I think the podcasts with Ernie and Erica are my favorites. This one was excellent. E&E have so much expertise and I really enjoy their interplay and chemistry as they Yin-Yang the information out into the world. Great work everybody and I can't wait for Part 2.
What's the official name for the product under discussion in this podcast? Shippable core? Castable core? It seems like there's been such a breakthrough that it should get a fancy name.
I had no problem downloading and installing- but I used a google search for "Google Earth Pro", I think I arrived at the download page through an Engadget link.
I haven't dug in to it too deeply, so I dont really see a lot of differences yet. One big feature that will be extremely helpful for permies looking for land is that GEPro has a PARCEL LAYER. Aka "cadastral map", this allows you to identify any given parcel of real estate, and find out basic details such as parcel area, age and info on structures, zoning, valuation, and where the parcel is recorded. This could save a lot of time if you are trying to find your homestead, especially if you're looking in a remote county.
To turn on the parcel map, go to the Layers area, and under the Primary Database, click "Earth Pro", then "US Parcel Data" See the image below:
Paul (Wheaton) has stated on the podcast and daily-ish emails that he's mad at Paul (Stamets). I don't recall him ever saying why?
So curious. I wonder if it has something to do with cardboard. I am fascinated when people who are working in good faith and have so much in common find things to disagree about- it can be very instructive.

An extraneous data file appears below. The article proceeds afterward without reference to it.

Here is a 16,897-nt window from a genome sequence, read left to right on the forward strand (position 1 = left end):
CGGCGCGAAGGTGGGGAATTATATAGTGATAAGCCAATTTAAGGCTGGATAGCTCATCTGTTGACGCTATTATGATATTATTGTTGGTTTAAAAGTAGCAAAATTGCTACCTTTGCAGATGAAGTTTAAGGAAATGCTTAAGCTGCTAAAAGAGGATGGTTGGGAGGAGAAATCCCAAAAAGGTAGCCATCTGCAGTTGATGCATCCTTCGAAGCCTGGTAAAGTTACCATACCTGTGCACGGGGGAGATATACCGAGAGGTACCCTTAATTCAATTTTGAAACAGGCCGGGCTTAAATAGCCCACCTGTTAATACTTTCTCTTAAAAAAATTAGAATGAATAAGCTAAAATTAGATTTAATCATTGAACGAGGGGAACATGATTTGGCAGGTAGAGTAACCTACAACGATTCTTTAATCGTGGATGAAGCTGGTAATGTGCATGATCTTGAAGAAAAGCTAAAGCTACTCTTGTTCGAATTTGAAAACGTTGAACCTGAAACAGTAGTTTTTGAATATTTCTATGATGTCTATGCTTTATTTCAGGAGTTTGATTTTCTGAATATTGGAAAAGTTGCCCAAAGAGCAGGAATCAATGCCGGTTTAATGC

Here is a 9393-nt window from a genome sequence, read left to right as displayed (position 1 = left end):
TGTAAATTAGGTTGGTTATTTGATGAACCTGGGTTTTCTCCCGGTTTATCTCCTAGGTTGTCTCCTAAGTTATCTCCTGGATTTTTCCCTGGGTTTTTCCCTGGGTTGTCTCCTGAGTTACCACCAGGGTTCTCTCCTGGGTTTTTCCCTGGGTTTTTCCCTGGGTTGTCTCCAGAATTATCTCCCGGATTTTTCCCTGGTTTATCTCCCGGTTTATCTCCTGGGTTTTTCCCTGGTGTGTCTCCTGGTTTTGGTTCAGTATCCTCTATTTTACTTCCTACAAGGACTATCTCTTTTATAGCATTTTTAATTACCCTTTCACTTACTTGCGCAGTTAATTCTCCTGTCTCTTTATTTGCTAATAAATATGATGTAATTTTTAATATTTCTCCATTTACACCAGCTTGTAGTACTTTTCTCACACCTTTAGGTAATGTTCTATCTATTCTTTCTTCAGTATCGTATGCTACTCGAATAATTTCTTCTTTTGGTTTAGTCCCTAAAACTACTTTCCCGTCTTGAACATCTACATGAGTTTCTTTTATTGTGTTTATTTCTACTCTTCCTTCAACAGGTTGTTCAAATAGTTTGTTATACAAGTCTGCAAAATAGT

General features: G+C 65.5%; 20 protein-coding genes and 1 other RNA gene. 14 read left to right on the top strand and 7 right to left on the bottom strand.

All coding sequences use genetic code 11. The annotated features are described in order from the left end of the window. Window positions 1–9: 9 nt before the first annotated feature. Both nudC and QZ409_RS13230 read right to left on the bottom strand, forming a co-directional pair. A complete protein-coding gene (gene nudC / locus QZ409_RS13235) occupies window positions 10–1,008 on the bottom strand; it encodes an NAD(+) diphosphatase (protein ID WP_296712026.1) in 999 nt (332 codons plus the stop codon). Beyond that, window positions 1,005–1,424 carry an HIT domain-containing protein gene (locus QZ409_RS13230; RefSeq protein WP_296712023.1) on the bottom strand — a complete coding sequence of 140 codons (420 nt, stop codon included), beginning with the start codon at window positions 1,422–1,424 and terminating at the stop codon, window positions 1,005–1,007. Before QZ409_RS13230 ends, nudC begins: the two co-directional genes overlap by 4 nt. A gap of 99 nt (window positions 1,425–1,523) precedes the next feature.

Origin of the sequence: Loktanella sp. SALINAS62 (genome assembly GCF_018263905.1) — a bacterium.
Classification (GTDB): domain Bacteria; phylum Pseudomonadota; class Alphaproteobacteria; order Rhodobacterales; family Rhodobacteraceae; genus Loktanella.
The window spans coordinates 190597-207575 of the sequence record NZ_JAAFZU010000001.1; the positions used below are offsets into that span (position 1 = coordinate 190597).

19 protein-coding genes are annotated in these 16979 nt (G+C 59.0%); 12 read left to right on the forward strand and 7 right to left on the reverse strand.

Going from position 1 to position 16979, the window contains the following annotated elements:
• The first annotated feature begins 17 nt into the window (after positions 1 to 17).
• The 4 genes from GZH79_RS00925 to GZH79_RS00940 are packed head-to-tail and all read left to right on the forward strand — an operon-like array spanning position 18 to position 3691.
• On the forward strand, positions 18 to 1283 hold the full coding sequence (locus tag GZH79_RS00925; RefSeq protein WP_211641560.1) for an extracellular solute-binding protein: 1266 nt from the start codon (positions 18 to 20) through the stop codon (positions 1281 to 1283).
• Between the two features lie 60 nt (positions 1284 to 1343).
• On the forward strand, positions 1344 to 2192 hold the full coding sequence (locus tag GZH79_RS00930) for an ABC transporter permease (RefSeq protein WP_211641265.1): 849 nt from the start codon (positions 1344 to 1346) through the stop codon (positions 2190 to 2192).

I don't wish to pick at wounds so mods please delete if this is inappropriate.
This discussion brings to mind Wheaton Podcast #279, in which Geoff Lawton answered a few questions of mine. Thanks to the fantastic transcription job by Adrien Lapointe, we have a bit of the conversation:
What would Geoff do with a million dollars?
A million does not go far in the aid world. Paul asks if he would set up a few projects. Geoff would like a few billion and would extend permaculture sites all over the world with training centers. They would set up kits with really capable people set up in all the climates and all the different landscape profiles. Paul has an idea about how to prove permaculture can work by buying 2 million acres in the desert. Geoff suggests trying it in Neveda or Arizona maybe.
I searched for him on the forums but didn't find anything. He passed away in 2007 and has many buildings standing in India, but I've found that he's much less well known than some of his contemporaries like Christopher Alexander.
The proprietor of the JL Hudson Seedsman Catalog has great material on natives vs. exotics debate, and wrote a book on the subject. Also, the Hudson catalog is something that everyone should go get a copy of and order from. Like now. Go click that link and get a copy.
I have not visited the gardens, but I hope to someday. The two things that I want to do in Fresno are go to the underground gardens, and visit the farmer's market plaza that was designed by Christopher Alexander, my favorite architect.
OK- the page is organized into <DIV> tags. I should have said DIV instead of container, I used that language because the DIV contains other elements of page content. DIVs can contain more DIVs as you will see if you open them.